Head of safety on the biggest challenge of his career and what effective leadership should look like
The aviation sector came to a standstill during the pandemic, as airlines around the world were hit with unprecedented travel restrictions and public health measures. Robert Antoniuk, Chief – Safety, Health and Environment Officer, WestJet, says that COVID has probably been the biggest challenge of his career – and it has certainly been a mighty challenge for the aviation sector as a whole.
“This almost came out of nowhere,” he says, and hit the industry in full force. “It has been, and continues to be, probably the biggest challenge of my career. We had to take the airline down to what we referred to as the ‘resting heart rate’ – where the airline was operating at minimum levels. Then we had the unique challenge of bringing it back to life.”
At the beginning of the pandemic, with certain jurisdictions closing airspace to other jurisdictions, the Canadian airline had to quickly move operations out of those areas and shut down particular stations – and put into place programs to bring back thousands of stranded passengers. Airlines were having to respond to sweeping regulatory changes being made at short notice as the pandemic evolved.
Now, as the industry gets back on its feet, it faces new challenges such as bringing workers back. This in itself has been a massive undertaking, says Antoniuk, with teams recalled from furlough and everybody being trained and certified from a safety and regulatory perspective to get them back in the air – “and making sure they feel empowered, safe and secure".
Despite the numerous challenges, he says that seeing everything come together is a “beautifully rewarding thing".
Antoniuk started his OHS journey working in operations in airports – an area where safety is always the top priority. At the time, he was leading a large airport operation and says he was essentially “the champion of all the safety practices and protocols.” Through this, he says he became “passionate” about occupational health and safety.
One thing that sets his role apart, he says, is that he has the “opportunity to make a real difference for our guests (passengers) and our employees. “I really believe that the best part of my role is that I get to shape meaningful programs and initiatives that really help deliver favourability in everything to do with health and safety.”
Even prior to the pandemic, safety has always been a primary focus for airlines and for WestJet which has been heavily investing into its safety program. WestJet, which has its headquarters in Calgary, has already had success reducing its number of disabling injuries year over year. But it wants to go further than that.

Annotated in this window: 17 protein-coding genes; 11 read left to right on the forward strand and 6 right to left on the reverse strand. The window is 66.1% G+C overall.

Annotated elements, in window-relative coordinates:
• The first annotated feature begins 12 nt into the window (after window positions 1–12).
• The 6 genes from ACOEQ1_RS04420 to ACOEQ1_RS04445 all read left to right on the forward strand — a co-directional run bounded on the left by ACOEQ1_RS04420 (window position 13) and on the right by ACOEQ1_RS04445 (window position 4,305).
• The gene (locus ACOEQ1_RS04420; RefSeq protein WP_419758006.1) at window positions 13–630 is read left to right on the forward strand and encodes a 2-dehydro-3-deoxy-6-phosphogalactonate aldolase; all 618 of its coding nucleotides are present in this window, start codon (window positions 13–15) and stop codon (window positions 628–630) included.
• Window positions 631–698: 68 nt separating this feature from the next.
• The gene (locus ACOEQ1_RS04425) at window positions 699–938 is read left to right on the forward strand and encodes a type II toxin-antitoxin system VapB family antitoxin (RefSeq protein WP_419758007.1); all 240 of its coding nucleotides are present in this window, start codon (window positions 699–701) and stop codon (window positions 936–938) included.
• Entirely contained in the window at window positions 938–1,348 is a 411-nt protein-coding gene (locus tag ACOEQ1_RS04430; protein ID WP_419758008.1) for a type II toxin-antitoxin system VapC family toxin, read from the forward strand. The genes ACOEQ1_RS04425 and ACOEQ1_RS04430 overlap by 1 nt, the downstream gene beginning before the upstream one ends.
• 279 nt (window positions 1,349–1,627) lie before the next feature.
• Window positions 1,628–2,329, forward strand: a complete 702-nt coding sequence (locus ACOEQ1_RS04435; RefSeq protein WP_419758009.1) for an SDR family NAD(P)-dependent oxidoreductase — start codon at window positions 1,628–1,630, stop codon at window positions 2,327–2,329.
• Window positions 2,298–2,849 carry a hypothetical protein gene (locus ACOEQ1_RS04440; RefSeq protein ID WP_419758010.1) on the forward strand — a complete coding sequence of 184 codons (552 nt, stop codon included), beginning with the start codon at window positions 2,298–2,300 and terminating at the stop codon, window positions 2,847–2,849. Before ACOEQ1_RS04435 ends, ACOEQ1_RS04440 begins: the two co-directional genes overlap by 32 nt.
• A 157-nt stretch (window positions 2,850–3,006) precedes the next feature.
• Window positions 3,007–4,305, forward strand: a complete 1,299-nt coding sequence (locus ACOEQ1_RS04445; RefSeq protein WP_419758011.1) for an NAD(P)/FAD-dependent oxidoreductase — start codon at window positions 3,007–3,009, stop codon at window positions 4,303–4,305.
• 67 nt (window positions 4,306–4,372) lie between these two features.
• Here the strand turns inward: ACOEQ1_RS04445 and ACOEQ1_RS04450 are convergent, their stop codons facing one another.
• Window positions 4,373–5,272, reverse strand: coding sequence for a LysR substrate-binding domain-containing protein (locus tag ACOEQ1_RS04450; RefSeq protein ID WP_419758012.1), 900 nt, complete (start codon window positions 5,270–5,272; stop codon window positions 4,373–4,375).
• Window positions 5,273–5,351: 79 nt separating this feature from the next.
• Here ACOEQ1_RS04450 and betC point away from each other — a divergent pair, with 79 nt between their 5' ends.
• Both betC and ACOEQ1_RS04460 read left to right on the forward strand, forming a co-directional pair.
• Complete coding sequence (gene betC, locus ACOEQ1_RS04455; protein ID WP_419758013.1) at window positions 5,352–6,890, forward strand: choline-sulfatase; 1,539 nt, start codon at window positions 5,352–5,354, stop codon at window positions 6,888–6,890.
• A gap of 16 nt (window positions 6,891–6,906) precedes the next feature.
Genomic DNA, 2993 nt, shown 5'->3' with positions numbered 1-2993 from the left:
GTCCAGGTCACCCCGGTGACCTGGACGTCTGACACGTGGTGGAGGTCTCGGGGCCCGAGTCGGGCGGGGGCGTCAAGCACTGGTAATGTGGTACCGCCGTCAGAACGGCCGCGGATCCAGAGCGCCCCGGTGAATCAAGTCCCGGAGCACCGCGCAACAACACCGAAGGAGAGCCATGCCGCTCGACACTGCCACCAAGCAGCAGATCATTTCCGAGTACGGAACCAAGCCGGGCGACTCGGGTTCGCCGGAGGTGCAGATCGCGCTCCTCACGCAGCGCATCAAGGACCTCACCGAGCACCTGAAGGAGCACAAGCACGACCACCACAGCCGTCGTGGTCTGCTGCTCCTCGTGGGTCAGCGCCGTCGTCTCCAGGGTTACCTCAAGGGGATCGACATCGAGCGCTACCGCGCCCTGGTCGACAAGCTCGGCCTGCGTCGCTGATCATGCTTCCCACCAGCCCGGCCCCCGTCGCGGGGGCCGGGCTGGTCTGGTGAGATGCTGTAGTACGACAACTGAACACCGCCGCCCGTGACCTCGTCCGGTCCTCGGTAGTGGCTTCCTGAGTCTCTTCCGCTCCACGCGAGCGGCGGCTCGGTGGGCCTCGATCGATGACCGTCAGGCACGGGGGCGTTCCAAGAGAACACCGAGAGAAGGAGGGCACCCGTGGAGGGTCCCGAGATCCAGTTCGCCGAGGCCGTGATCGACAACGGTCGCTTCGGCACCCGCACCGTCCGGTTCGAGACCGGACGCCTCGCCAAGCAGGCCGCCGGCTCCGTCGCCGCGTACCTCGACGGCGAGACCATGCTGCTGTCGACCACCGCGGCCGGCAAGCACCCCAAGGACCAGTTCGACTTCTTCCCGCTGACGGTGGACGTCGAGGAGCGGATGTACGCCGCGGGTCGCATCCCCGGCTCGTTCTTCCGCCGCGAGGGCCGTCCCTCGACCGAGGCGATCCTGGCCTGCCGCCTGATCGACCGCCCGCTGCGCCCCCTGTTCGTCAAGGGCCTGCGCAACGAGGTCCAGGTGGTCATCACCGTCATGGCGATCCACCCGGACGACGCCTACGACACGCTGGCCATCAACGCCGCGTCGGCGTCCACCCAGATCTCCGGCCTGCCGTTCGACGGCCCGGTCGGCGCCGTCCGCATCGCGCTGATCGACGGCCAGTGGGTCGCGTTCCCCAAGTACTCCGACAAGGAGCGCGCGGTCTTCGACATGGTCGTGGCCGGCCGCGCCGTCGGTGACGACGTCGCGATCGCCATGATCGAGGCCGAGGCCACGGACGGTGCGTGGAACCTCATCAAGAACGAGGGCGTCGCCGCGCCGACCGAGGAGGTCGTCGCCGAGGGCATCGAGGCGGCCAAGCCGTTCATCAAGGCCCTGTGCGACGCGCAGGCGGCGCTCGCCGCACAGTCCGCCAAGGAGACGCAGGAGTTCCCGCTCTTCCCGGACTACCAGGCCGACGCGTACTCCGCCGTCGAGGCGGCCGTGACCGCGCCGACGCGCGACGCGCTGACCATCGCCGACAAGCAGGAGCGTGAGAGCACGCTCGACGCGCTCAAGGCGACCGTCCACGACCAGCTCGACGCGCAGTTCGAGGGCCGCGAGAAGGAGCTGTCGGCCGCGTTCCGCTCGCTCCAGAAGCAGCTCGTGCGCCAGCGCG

“We are on a journey to zero [injuries]. We’ve been saying this for years, and I think a lot of times when people hear that they think it isn’t realistic. But truly, I think it is,” says Antoniuk. “We struggle accepting anything less than that, because that means that ultimately someone has to come home from work worse off than when they left. And that’s not acceptable to me.”
There are so many different activities involved in airline operations, there is simply no one-size-fits-all solution. For example, cabin crew have to deal with different hazards (e.g. rough air, turbulence) than technical operations (also referred to as engineering and maintenance). He says that the safety team works closely with the organization’s different business units to help solve the unique challenges that each unit faces, and then “tailor programs that appeal to their workforce that can really make inroads into reducing injuries, for example.”
Effective leadership is key to meeting safety goals, and good safety leaders notably need to have a positive attitude. “This is hard and sometimes thankless work,” says Antoniuk, so leaders also need to celebrate incremental wins and successes in a public way to engage workers.
Leaders also need to create ties with employees by being open and honest. “A very powerful safety and health leader is an individual who is vulnerable, authentic, and admits their own mistakes.. If you don’t have an environment where people feel safe to admit they’ve made a mistake, you’re potentially coming up against a very serious and unfortunate event.”
In addition, leaders need to model good behaviour. If a leader can do this, others will follow suit. Antoniuk says that WestJet has a “very powerful” reporting culture. “The way that we facilitate and nurture it is by ourselves being the type of individuals that don’t accept anything less than that if I see something, I report it.”
Ultimately, says Antoniuk, “the standard that you walk by is the one that you accept.”